This Interactive Family Tree Shows How Europe's Monarchs Are Related

Royals from Norway, Denmark, Belgium, Monaco, and elsewhere gathered at the 2010 wedding of Crown Princess Victoria of Sweden.
Royals from Norway, Denmark, Belgium, Monaco, and elsewhere gathered at the 2010 wedding of Crown Princess Victoria of Sweden.
Jonas Ekstromer-Pool, Getty Images

Thanks to a history of intermarriage, Europe's royal families are all tied to each other in some way. For instance, Queen Elizabeth II is third cousins with most of Europe’s monarchs, including Carl XVI Gustaf of Sweden, Margrethe II of Denmark, and former Belgian ruler Albert II. To explore how the monarchies are connected, Expedia created an interactive family tree that lets you see the ties between different royals. While the feature is geared toward exploring the family ties of Nordic royalty, since European monarchs are basically all related, just about everyone appears on the same family tree eventually.

Royally Connected by Expedia.se

To expand the tree and explore different monarchs' ancestry, click the plus signs above their photos. The crowns indicate that the person is a ruling monarch, while the interlocking circles indicate a marriage. Each graphic is color-coded to show whether the royals are related to the monarchies of Norway, Denmark, Sweden, or another country. Clicking on each face brings up a window with pertinent information on each royal, like their title and their heritage. (Though he is the king of Sweden, Carl XVI Gustaf, for instance, is 70 percent German, 10 percent French, and 20 percent British.)

The tree goes back to the Victorian era—to Victoria herself, in fact, as Carl XVI Gustaf is the great-great-grandson of the long-ruling British monarch. Victoria's granddaughter, Margaret of Connaught, married Sweden's Gustaf VI Adolf in 1905. They had Gustaf Adolf, father of the current king, in 1906. Carl XVI Gustaf's mother, Sibylla, was also a great-grandchild of Victoria's, descended from her youngest son, Prince Leopold, but unfortunately, the family tree doesn't let you explore her line.

Still confused? Navigate the graphic yourself above, or visit the full version on Expedia's website.

9 Vintage Thanksgiving Side Dishes We Shouldn’t Bring Back

We all have that aunt—the one who’s been bringing her Miracle-Whip-bound pimiento-pea salad to Thanksgiving dinner since time immemorial. Although you may swear she got her recipe straight from the devil, it turns out that cheese-and-lime-Jell-O salads and their ilk were all the rage in her day. So it’s not (totally) her fault! To cut her a little slack, here are some examples of vintage Thanksgiving-themed recipes that will make her salad look like a perfectly golden-brown turkey.

1. CRANBERRY CANDLE SALAD

Best Foods Mayonnaise Ad 1960s with Jello Molds

Nothing complements the tart, refreshing flavor of cranberry sauce like some gelatin and salty, eggy mayonnaise. If that weren’t weird enough, this recipe also tells you to shove a real candle in there and then light it. Ostensibly, you’re supposed to eat around the melted wax, but we can’t be sure—maybe it’s considered a condiment.

2. CANDIED SWEET POTATOES WITH ANGOSTURA BITTERS

This recipe for candied sweet potatoes, which involves baking them in a mixture of butter, sugar, and angostura bitters, is probably either really good or really bad. It sort of makes sense, adding bitters to cut down on the sugar factor. Alternatively, you could just not make a candied version of something that already has the word sweet in its name.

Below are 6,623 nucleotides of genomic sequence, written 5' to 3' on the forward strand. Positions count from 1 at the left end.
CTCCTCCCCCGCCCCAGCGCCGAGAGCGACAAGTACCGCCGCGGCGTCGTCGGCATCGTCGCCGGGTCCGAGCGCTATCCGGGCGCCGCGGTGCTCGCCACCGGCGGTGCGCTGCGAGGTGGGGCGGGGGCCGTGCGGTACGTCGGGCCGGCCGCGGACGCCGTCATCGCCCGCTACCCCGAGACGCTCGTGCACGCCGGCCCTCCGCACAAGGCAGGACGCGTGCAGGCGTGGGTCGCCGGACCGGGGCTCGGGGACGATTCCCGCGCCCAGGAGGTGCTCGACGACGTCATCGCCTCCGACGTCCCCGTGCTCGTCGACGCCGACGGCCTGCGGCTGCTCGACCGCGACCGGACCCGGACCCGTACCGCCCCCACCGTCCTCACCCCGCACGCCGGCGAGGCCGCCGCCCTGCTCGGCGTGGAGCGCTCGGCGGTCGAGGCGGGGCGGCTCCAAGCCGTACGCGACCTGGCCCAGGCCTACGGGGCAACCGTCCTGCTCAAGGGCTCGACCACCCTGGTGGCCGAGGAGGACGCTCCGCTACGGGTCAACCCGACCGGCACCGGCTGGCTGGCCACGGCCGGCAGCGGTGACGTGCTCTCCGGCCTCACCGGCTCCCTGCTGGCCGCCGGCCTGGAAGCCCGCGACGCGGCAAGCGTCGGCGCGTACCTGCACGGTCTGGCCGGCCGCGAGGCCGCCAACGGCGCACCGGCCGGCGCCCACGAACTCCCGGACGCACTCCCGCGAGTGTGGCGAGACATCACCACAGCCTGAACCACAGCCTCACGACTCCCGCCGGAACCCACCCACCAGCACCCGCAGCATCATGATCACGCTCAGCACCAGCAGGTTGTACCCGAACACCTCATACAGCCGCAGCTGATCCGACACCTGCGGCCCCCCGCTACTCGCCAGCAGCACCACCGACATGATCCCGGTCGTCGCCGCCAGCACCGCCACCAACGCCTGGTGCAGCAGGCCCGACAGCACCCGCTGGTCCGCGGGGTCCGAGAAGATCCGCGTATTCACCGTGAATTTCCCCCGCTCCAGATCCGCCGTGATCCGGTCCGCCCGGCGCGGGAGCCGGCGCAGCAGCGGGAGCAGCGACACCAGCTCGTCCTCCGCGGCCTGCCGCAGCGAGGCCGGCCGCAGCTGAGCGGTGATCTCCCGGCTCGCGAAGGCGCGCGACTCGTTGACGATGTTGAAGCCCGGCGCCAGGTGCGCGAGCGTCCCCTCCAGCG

3. CREAMED ONIONS

This once-popular Thanksgiving mainstay has been neglected over the last century, for perhaps obvious reasons. In some households, the idea was to pour creamed onions over the turkey, like gravy, to add a little moisture. Or possibly because eating a chunky mouthful of pearl onions and cream sauce by itself is gross.

4. TURKEY AND STUFFING ON JELL-O

Thanksgiving Jello Ad

There’s not much to this one, is there? It’s a pile of turkey and stuffing dumped on top of a cranberry orange Jell-O ring—sounds delicious!

5. WINTER CORN

This mixture of corn, sour cream, and bacon is sometimes found on Midwestern Thanksgiving tables. It’s mostly off-putting because its main ingredient is creamed corn. That said, creamed corn really needs all the help it can get, so adding bacon can only improve it.

6. SWEET AND SOUR TANG POPCORN (A.K.A. ASTRONAUT POPCORN)

Reportedly, this was a popular Thanksgiving dessert in the ’70s. The idea seems to be an offshoot of caramel corn, but … with Tang powder.

7. HOT DR. PEPPER

You gotta give the good folks at Dr. Pepper a few points for at least trying here. They noticed that soda was not often considered a cozy, comforting holiday drink, and they stepped up to the bat undaunted. Bold move.

8. FROZEN JELLIED TURKEY-VEGETABLE SALAD

There’s only one way to improve a dish as alluring as Jellied Turkey-Vegetable Salad, and that’s to stick it in the freezer. From the sound of the recipe—which combines cream of celery soup, salad dressing, diced turkey, vegetables, and gelatin—this is basically the inside of a turkey pot pie if it was served frozen. And also if it was square.

9. JELL-O FRUIT CORNUCOPIA

Sure, cornucopias were for holding food in olden times, but don’t you wish you could eat one? Well, guess what—your years of longing are finally over, because someone has made a Jell-O version of one with fruit trapped in it. You don’t even have to take the fruit out of the cornucopia this time—you can just pop the whole thing in your mouth. Dreams do come true.

Can You Match the Disease to Its Olde Tyme Name?

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